The 'telepathy' chip, turn on the TV using the power of thought
A ‘telepathy’ chip that allows people to control computers, televisions and light switches by the power of thought is being developed by British scientists.
The tiny sensor would sit on the surface of the brain, picking up the electrical activity of nerve cells and passing the signal wirelessly to a receiver on the skull.
The signal would then be used to control a cursor on a computer screen, operate electronic gadgets or steer an electric wheelchair.
The chip is the brainchild of Dr Jon Spratley, 28, from Stevenage, Hertfordshire, who developed a prototype during his PhD at Birmingham University.
'We are just trying to help people with severe communication problems or motor neurone disease - like Dr Stephen Hawking or Christopher Reeve,' he said.
'What we have designed would allow them to control a computer with their thoughts. If they imagine their muscles moving, that could flick a light switch for example.
'It's an area that is being heavily researched in America but so far all the tests have involved wired sensors. This prototype uses wireless technology to remove the risk of infection and that's the real drive of our work.
'The eventual aim would be to see these systems fully working so they are available to help patients communicate. That's the future.'
The 1.3mm 'multi-contact brain probe' has yet to be tested on a living person or animal. However, tests on brain slices in a laboratory have been promising.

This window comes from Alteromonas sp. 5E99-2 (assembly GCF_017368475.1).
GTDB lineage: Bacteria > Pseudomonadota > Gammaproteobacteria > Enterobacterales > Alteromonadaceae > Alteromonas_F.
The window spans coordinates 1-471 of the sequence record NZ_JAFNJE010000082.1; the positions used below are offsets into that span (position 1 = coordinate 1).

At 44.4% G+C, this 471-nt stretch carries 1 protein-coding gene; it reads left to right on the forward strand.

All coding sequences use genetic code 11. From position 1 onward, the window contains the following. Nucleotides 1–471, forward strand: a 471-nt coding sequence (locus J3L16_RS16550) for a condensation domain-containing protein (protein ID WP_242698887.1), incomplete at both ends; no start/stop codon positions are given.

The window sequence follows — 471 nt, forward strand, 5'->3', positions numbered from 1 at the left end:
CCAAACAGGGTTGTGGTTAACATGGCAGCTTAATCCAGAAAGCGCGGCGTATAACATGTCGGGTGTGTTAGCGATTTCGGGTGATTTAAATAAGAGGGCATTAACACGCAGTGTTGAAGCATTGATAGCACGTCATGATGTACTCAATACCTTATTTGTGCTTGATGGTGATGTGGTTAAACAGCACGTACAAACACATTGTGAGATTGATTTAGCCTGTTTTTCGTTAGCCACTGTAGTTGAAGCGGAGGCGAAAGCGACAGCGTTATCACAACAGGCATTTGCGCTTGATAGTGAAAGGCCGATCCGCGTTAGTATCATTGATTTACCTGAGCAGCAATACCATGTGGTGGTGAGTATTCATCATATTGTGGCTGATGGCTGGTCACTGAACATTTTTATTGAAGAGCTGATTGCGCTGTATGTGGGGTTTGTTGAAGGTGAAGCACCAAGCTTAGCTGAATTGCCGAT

Earlier this year, Japanese researchers unveiled a wheelchair powered by brainwaves. The user wears a cap fitted with electrodes that monitor brain activity.
Scientists have also developed a robotic arm controlled by thought. In tests, monkeys were able to feed themselves using the mechanical limb.
Dr Spratley's invention is a tiny sensor designed to be injected by needle into the brain. The chip has 50 'contact spikes' that connect to nerve cells in the brain.
As the needle is withdrawn, four coil antennae - each just 1mm across - are unfurled on the surface of the brain. These communicate wirelessly with a 'base station' - a 16mm diameter receiver that is permanently placed in the hole left by the needle.
The device picks up neural signals from the brain's motor cortex and transmits the impulses via the base station to a receiver connected to a computer.
Dr Spratley said just seven unique 'thought commands' are needed to provide mouse-like controls for a computer.
He believes implanting the chips will require minimal invasive surgery - yet could change the life of a quadriplegic or motor neurone disease sufferer.
'It began as an investigation into what signals paralysed people can generate,' he said.
'If they can imagine using a limb, even if they can't move it, you can tap into that signal.
'Then you just have to imagine moving the muscle and the leg will move, the brain will train itself.
'Stephen Hawking could just think about using his muscles to operate his machine, rather than have to move his cheek.
'And yes, it would have worked for Christopher Reeve. Muscle control comes back.
'My work was only ever going to be the tip of the iceberg and I hope eventually it will help people. I am glad they are taking it forward.'
Previous chips have relied on cables and wires to send brain signals from a sensor to a controller outside the body.
Dr Spratley, who now works for Cambridgeshire-based company 42Technology, says the wireless chip is safer.
He is now looking for funding to start human trials.
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